The Commission decided to increase the discharging capabilities of the two channels existing, by widening and clearing the bed within the city and embanking and regulating the course above it.

These particulars are obtained from the Italian Civil Engineers' Journal, and a writer in the same remarks, with reference to the remedies mentioned in the before-mentioned list, that with regard to the first remedy of rewooding the banks too little is known of the requisite details, and that the result of any operation of this nature would be too slow in its development for it to be relied on as a prevention of flood; as to the second proposal of storing storm water in artificial lakes, the only experience cited in modern times is in the basins of the Upper Loire in the south of France, which works were executed in 1711.

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After the disastrous floods of 1846 and 1856 these basins were taken as models for numerous projects, one of which was the establishment of eighty-eight storage lakes of a similar kind on the Loire and its affluents, proposed by Mons. Comoy. One of these basins was commenced in 1861 on the river Furens, an affluent of the Loire near St. Etienne, but before the completion of the work its destiny was altered, and the water, which was retained by a masonry dam 170 feet high, was applied as a motive force.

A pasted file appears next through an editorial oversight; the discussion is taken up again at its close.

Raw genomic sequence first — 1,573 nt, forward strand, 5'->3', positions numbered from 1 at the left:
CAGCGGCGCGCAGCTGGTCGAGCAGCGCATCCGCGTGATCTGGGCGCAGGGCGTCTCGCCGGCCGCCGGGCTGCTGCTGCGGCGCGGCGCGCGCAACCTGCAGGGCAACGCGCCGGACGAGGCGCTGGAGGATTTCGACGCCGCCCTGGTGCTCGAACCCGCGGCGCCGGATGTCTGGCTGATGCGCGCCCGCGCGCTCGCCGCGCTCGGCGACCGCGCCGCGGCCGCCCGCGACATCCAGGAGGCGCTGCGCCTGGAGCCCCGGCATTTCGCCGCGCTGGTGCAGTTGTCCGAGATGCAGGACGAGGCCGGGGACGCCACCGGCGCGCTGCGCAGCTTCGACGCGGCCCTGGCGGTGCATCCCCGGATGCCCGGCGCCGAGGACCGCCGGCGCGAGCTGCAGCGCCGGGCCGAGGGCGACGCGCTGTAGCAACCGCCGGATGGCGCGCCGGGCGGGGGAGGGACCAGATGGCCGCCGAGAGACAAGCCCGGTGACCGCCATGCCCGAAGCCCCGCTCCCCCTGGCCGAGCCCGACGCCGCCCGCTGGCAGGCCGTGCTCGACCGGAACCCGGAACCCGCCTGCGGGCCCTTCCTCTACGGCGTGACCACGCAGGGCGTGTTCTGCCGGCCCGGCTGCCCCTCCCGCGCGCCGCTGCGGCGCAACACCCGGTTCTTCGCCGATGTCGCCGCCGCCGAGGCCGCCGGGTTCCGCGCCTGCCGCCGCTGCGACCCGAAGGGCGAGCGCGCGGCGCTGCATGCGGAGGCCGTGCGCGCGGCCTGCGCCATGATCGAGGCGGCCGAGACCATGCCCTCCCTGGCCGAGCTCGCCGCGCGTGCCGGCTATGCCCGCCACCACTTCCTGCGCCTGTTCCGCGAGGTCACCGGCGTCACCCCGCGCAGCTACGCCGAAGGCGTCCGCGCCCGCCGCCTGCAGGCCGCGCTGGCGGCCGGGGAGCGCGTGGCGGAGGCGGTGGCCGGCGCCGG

The greater number of Italian engineers are not favourable to the plan of storage basins. Signor Lombardini, the famous hydraulic engineer, remarks, with reference to the case of the Loire, that the basins proposed in the valleys of that river would have cost £2,600,000 to store a mass of water, the withdrawal of which from the supply would result in the lowering at the point of juncture of the two streams, of the Allier by 2.3 feet, and of the Loire by 3.3 feet, which is an insignificant result when compared with the expenditure required to effect it.

I have quoted these particulars regarding what has been done in the matter of late years in Italy and the South of France, in order to show the importance with which the subject is regarded where the rivers bear very much the same character that they do in New Zealand.

Before undertaking works of this nature here, we should as far as possible reap the benefit of the extensive experience gained in the older countries. Volumes could be filled with examples of the works that have been undertaken with a view of regulating and controlling the floods in rivers, and recording the results; a thorough study of the whole subject is, however, the only manner in which to understand the measures employed, including if possible a personal examination of the works themselves.

It may be said that though these European rivers bear somewhat similar features to those in New Zealand, they differ sufficiently to require a distinct mode of treatment. This is true of all rivers to a great extent, as the slightest variation in the slope of their beds, the different nature of the country through which they flow, the geological features of the mountains in which they rise, and many other circumstances, render it necessary that each should be considered separately and treated differently.